Judge Attacks Helena Skeggs Over Delaying Tactics
July 17, 2012
A senior British judge yesterday lambasted Helena Skeggs (above) as "opportunistic" after a submission of a medical certificate in the latest delaying stunt to hold off a court case.
His Honour Judge David Mitchell (below) sitting in the London Central County Court was outraged when Skeggs did not appear in his court to answer a summons over a claim for £60,000. Skeggs' husband Richard Skeggs and their advisor, Philip Englefield, presented the medical certificate as a reason to have the case adjourned to a later date.
This came on top of the surprise news at the last minute that Skeggs' legal representatives, the London law firm of solicitors Sasto & Klinger, were "...no longer instructed in the above matter..." in letters sent out to the two Filipinos claiming large amounts of money from Skeggs. The first claimant had agreed to an out of court settlement in regards to her claim of £74,000 as that hearing was halted on the second day at the same court in front of a different judge a few weeks ago, although it is understood she [the first claimant] may be returning to court to have the hearing re-established.
Judge Mitchell had no option but to adjourn yesterday's hearing until later in the year, for a date yet to be set. He added ominously that if Mrs Skeggs wishes to attempt to produce yet another medical certificate, he [the judge] would require the doctor to appear in person to attest to the level of "sickness".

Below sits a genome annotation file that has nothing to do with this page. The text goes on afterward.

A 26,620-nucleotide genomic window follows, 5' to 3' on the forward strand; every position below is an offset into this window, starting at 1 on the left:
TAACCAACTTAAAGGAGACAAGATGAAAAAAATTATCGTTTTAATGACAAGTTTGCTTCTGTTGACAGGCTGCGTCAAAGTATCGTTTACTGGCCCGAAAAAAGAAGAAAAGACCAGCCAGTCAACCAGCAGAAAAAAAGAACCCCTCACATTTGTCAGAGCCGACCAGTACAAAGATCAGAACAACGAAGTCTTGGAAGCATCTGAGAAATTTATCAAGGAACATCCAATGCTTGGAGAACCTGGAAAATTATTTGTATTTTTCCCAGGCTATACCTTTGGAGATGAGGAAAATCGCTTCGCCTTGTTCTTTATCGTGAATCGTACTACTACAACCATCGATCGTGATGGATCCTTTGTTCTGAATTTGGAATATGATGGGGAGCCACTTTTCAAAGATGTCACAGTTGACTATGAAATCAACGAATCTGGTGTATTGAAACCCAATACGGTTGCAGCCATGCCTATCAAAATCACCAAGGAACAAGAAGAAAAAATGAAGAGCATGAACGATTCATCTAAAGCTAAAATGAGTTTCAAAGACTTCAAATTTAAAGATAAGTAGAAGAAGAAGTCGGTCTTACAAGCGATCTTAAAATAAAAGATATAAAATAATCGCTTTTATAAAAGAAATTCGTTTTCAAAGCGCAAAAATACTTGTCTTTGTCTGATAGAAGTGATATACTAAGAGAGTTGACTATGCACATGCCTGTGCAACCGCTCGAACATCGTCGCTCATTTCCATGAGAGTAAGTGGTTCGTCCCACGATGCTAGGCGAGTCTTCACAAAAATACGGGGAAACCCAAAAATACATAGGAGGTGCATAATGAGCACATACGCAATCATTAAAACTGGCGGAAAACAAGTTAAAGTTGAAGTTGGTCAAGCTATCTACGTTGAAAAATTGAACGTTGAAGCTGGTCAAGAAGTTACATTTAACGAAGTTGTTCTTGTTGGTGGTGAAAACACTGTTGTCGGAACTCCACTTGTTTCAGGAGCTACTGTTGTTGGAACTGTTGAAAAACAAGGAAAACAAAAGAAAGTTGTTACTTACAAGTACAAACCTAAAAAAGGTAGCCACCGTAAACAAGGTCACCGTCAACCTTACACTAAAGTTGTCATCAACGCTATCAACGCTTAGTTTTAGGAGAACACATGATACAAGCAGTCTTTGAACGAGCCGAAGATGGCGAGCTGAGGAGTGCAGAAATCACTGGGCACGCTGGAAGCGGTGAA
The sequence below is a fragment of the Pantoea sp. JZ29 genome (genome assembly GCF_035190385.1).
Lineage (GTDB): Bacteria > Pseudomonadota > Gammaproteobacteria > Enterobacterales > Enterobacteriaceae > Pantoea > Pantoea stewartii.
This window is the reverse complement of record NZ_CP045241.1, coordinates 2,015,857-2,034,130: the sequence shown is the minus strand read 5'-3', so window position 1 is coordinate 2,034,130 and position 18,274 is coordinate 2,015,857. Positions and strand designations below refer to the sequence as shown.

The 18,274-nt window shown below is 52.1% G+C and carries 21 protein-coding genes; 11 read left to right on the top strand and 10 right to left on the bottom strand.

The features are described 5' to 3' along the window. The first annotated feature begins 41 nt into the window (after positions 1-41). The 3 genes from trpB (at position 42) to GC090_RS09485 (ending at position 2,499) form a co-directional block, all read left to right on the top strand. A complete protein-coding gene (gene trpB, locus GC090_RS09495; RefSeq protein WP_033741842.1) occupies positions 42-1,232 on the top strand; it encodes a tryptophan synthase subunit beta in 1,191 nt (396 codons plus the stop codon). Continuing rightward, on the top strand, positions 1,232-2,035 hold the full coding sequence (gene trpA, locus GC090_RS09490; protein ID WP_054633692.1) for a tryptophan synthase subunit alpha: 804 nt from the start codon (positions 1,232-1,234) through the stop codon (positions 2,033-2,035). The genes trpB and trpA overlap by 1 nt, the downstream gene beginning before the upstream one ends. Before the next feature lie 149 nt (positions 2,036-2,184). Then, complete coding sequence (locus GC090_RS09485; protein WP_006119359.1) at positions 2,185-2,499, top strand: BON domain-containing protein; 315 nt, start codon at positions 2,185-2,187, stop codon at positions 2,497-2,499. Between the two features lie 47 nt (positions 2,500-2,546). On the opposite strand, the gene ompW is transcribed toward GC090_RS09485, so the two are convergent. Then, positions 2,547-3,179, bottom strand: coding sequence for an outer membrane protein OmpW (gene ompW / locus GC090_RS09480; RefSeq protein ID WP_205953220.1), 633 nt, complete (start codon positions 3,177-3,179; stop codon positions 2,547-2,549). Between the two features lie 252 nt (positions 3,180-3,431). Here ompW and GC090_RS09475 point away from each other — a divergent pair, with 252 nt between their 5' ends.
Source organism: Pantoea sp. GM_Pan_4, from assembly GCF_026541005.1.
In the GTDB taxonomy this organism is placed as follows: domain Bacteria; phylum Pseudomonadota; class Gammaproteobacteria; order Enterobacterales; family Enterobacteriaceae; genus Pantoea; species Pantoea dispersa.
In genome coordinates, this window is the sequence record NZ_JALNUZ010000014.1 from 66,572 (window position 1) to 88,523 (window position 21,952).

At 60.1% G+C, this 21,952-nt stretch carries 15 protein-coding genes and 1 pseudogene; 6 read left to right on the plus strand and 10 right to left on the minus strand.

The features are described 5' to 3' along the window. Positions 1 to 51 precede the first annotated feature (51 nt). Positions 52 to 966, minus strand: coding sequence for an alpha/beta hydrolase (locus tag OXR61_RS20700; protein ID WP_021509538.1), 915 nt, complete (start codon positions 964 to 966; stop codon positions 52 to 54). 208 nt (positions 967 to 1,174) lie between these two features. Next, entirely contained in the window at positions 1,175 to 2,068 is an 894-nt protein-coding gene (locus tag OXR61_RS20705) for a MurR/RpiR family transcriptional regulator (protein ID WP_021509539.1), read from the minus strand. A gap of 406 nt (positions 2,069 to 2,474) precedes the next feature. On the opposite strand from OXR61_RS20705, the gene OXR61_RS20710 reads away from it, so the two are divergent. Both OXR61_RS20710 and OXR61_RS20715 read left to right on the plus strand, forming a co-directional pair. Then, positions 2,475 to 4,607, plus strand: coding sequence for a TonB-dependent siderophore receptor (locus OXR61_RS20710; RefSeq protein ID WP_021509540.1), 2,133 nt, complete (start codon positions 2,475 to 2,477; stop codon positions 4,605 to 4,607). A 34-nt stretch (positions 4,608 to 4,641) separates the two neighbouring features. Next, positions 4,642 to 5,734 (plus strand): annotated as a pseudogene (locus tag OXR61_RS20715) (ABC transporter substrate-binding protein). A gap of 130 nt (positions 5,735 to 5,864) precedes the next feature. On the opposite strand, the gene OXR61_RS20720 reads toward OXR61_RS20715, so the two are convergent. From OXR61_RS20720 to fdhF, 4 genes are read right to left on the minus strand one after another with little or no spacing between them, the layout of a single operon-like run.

He also ordered that any medical certificate must be produced to the court at least 72 hours before the next hearing.
Skeggs, who also pretends to some that she is part of the Marcos family, has made a habit of pulling stunts to delay court hearings, if she attends court at all.
In one case a few years ago, one solicitor was so incensed by Skeggs' games over a set of three law suits in an east London County Court (Ilford) that he applied twice to have her jailed. In that particular case, when Skeggs realized the threat of prison was real and imminent she raced to the court, entering the court manager's office with an open check-book asking how much would it cost to make it all go away. Unlike checks paid to her many creditors, this one did not bounce.
These court hearings are the tip of the iceberg of Filipino complainants in the UK who have entrusted Skeggs with their money for various matters, including loans, investments and fish trading among other schemes.
Getting Skeggs to repay the money always proves a problem.